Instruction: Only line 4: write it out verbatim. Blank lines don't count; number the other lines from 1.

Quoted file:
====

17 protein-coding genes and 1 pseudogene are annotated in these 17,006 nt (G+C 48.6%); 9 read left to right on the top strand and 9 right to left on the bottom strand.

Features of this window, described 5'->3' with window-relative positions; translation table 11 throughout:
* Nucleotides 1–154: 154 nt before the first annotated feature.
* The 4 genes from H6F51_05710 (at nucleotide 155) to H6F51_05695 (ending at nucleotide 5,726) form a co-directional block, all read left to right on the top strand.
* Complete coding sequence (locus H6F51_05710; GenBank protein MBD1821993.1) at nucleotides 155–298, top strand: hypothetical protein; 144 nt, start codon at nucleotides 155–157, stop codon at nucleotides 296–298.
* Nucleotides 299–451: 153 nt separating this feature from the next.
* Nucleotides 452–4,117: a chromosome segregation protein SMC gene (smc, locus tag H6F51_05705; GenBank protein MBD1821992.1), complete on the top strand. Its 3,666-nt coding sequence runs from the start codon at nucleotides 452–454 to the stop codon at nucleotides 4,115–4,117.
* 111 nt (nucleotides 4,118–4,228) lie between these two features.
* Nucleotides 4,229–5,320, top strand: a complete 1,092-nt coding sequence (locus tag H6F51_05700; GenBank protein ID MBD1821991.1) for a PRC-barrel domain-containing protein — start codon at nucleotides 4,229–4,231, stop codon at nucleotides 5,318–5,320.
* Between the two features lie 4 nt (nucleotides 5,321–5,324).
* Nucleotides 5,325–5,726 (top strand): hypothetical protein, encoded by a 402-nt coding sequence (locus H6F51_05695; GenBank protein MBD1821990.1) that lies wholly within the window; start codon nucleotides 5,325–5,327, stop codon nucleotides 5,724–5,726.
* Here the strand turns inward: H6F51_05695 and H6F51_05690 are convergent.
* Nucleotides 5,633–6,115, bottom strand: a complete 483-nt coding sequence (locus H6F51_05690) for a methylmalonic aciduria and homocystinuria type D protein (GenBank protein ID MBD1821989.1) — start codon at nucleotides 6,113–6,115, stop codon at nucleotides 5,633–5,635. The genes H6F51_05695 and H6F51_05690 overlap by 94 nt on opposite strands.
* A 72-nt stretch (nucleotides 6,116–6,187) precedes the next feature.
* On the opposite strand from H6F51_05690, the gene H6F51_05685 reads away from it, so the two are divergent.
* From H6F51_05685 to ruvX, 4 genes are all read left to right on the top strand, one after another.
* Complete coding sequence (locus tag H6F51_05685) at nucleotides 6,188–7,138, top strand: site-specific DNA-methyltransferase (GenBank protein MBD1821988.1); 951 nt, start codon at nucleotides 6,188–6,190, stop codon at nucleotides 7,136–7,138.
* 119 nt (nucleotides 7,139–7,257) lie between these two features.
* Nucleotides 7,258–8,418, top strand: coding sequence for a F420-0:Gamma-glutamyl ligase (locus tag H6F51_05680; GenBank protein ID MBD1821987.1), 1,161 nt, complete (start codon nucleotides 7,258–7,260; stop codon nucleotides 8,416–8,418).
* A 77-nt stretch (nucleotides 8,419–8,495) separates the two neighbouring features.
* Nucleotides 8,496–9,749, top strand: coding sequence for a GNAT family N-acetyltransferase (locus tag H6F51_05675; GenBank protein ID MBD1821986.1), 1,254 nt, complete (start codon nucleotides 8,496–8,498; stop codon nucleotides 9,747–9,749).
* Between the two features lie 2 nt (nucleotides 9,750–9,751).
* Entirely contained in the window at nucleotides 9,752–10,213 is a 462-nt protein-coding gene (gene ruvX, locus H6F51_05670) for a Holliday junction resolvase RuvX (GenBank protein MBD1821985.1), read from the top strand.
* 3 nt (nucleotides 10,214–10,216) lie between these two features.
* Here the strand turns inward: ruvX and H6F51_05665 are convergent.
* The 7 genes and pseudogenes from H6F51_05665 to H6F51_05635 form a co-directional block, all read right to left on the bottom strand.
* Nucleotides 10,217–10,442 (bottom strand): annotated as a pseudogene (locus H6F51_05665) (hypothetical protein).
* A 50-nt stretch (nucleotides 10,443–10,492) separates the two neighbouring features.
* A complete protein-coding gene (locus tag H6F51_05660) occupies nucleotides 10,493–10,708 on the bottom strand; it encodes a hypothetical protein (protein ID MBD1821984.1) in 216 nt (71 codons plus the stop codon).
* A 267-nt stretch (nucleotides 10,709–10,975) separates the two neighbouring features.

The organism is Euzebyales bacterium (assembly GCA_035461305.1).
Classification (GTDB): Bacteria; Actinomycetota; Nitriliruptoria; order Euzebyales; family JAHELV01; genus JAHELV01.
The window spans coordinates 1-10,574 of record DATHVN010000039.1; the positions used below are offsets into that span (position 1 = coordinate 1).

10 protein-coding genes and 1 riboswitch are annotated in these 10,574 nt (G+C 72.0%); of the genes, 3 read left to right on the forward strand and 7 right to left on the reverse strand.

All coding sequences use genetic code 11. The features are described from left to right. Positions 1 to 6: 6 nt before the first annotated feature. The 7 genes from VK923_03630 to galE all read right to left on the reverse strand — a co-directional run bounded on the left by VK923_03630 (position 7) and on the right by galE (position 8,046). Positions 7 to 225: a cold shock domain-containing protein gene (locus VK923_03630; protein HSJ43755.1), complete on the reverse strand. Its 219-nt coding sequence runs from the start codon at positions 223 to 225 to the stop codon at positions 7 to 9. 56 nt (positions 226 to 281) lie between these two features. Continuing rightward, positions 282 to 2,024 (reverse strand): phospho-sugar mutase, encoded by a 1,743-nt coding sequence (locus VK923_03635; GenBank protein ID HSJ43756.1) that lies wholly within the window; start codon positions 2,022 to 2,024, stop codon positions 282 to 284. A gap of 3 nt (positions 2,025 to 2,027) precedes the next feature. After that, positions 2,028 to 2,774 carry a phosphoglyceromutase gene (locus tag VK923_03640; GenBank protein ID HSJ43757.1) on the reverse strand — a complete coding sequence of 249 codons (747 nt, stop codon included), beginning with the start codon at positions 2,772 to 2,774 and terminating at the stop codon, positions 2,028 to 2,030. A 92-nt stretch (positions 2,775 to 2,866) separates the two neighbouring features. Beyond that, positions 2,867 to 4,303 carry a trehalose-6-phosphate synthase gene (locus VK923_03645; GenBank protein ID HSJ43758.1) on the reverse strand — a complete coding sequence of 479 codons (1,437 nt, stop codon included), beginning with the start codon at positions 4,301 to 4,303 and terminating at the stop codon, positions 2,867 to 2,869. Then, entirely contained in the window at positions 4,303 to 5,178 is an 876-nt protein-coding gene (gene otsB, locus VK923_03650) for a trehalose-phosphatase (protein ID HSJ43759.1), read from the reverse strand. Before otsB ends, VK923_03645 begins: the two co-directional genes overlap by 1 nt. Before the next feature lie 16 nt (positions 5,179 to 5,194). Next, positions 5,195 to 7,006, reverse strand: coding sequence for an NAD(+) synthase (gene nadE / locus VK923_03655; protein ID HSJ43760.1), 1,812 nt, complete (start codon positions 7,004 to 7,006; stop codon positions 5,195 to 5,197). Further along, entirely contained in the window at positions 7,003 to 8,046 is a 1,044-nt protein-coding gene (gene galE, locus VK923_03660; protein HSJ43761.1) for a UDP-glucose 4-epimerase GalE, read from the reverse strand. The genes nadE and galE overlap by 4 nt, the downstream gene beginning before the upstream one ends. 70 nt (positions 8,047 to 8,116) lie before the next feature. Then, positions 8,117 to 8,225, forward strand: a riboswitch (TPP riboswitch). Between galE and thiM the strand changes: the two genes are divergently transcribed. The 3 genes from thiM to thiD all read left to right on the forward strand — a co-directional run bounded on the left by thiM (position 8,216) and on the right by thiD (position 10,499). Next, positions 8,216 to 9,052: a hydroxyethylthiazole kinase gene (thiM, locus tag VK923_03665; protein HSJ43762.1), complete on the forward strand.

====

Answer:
* The 4 genes from H6F51_05710 (at nucleotide 155) to H6F51_05695 (ending at nucleotide 5,726) form a co-directional block, all read left to right on the top strand.